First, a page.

Impact of diet deprivation and subsequent over-allowance during gestation on mammary gland development and lactation performance.

Farmer, C., Palin, M.-F., and Martel-Kennes, Y. (2014). "Impact of diet deprivation and subsequent over-allowance during gestation on mammary gland development and lactation performance.", Journal of Animal Science, 92(1), pp. 141-151. doi : 10.2527/jas.2013-6558  Access to full text

Abstract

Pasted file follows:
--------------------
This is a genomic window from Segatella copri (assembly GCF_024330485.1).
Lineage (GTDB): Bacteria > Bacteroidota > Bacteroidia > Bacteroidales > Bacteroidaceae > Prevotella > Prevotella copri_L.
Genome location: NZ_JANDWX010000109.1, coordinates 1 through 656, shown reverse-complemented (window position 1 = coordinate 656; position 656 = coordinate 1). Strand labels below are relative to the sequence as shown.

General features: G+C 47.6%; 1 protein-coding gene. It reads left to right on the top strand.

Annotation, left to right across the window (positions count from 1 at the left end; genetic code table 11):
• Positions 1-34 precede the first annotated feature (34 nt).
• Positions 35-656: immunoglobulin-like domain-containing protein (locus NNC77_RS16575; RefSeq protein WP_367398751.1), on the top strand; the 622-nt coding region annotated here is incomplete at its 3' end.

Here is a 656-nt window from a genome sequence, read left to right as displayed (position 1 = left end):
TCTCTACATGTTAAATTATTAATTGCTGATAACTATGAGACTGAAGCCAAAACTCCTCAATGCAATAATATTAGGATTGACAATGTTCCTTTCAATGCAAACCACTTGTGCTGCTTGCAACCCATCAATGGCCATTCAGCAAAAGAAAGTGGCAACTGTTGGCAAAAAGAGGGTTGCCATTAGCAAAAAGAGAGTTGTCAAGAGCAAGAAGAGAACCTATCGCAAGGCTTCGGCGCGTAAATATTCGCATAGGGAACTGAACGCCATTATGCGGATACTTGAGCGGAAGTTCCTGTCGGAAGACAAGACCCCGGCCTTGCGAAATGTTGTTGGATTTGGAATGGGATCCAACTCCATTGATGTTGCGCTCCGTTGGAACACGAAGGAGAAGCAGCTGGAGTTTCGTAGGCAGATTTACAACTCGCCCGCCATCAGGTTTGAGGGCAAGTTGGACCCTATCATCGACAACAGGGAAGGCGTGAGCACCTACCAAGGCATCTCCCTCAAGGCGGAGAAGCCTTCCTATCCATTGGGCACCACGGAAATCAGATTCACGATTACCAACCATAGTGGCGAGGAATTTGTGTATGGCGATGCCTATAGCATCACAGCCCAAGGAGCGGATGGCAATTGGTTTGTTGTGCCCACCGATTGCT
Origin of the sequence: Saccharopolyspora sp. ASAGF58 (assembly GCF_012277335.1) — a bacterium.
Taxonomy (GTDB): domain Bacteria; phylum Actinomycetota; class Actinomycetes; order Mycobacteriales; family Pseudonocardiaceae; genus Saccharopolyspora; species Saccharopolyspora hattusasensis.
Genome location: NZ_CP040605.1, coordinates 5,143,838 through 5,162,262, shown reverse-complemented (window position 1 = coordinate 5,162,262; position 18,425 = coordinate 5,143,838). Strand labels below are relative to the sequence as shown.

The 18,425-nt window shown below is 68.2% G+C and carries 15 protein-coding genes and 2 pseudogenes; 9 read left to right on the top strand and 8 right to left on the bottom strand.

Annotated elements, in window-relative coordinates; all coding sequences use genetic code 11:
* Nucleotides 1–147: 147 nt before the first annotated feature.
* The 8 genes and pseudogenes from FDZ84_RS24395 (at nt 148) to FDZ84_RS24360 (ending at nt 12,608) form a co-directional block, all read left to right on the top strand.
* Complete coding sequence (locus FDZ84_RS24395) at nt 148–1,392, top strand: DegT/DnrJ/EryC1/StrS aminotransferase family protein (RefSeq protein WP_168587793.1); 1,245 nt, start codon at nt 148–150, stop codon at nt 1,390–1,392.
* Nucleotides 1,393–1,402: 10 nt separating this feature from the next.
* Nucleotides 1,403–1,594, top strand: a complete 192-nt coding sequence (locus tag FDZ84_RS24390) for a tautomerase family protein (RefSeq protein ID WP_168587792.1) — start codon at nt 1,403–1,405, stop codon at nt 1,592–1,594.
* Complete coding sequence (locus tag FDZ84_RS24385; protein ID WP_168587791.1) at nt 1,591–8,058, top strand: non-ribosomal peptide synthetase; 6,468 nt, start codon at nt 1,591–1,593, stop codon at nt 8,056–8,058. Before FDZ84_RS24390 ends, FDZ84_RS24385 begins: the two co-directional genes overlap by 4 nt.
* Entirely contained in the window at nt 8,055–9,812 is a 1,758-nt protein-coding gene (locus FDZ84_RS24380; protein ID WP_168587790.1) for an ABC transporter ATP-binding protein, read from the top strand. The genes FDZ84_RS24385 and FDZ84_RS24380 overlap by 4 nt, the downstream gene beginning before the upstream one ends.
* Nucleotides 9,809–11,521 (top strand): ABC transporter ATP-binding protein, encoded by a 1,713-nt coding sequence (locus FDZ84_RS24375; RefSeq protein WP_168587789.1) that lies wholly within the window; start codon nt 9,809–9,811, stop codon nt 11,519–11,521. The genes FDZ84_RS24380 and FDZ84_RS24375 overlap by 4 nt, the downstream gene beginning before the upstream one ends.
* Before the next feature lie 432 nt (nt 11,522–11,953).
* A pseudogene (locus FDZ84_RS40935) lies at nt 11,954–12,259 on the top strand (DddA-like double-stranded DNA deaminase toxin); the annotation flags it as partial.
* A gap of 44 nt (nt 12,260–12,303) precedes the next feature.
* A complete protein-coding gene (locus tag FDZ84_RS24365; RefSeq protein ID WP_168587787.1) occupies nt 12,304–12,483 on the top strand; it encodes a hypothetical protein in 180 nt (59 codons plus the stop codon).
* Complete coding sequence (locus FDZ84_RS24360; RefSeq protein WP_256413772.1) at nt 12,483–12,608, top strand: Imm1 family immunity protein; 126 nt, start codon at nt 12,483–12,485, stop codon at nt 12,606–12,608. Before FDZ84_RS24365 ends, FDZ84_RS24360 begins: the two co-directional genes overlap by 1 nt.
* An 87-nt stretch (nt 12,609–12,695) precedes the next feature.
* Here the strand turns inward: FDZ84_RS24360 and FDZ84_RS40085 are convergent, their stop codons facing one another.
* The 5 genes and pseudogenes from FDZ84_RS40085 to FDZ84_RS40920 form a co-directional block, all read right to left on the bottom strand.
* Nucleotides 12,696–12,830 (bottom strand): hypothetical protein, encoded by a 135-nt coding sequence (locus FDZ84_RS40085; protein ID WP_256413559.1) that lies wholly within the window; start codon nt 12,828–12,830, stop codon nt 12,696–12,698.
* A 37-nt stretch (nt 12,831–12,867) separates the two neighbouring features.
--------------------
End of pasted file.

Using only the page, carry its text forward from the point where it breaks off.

The impacts of diet deprivation and subsequent overallowance during gestation on mammary gene expression and development and lactation performance were determined. Gilts were reared under a conventional (control, CTL; n = 59) or an experimental (treatment, TRT; n = 56) dietary regimen during gestation. The experimental regimen provided 70% (restriction diet, RES) and 115% (overallowance diet, OVER) of the protein and DE contents provided by the CTL diet. The RES diet was given during the first 10 wk of gestation followed by the OVER diet until farrowing. Some gilts (14 CTL and 14 TRT) were slaughtered on d 110 of gestation, and the others were allowed to farrow. Of these remaining sows, 28 (14 CTL and 14 TRT) were slaughtered on d 21 of lactation, and the rest underwent a second lactation. At each slaughter, mammary tissue was collected for compositional analyses and assessment of gene expression. Milk samples were collected on d 17 of the first lactation. Litter size was standardized to 11 ± 1, and piglets were weighed weekly until d 18 in both parities. The BW and back fat thickness of TRT first-parity sows were less than those of CTL sows in gestation (P < 0.05), and their BW was also less in lactation (P < 0.05). The BW of TRT second-parity sows was still less at mating (P < 0.05) and tended to be less on d 1 of lactation (P < 0.10) compared with CTL sows. There were no differences in piglet growth between CTL and TRT litters in either parity, yet mammary development and mammary gene expression were affected by treatment. There was less parenchymal tissue (P < 0.01) at the end of the first gestation in TRT than in CTL sows, but parenchymal tissue composition was not altered by treatment. Relative abundance of IGF-1 (P < 0.05), ornithine decarboxylase (P < 0.05), signal transducer and activator of transcription 5B (P < 0.05), and whey acidic protein (WAP, P < 0.01) genes in parenchyma at the end of the first gestation was lower in TRT than in CTL sows, and the effect on WAP genes was still present at the end of the first lactation (P < 0.01). Mammary composition at the end of the first lactation and milk composition were unaffected by treatment. In conclusion, feed deprivation and subsequent overallowance in gestation had unfavorable effects on sow BW, back fat, mammary development, and mammary gene expression at the end of gestation, but piglet growth rate over the 2 parities was not affected.

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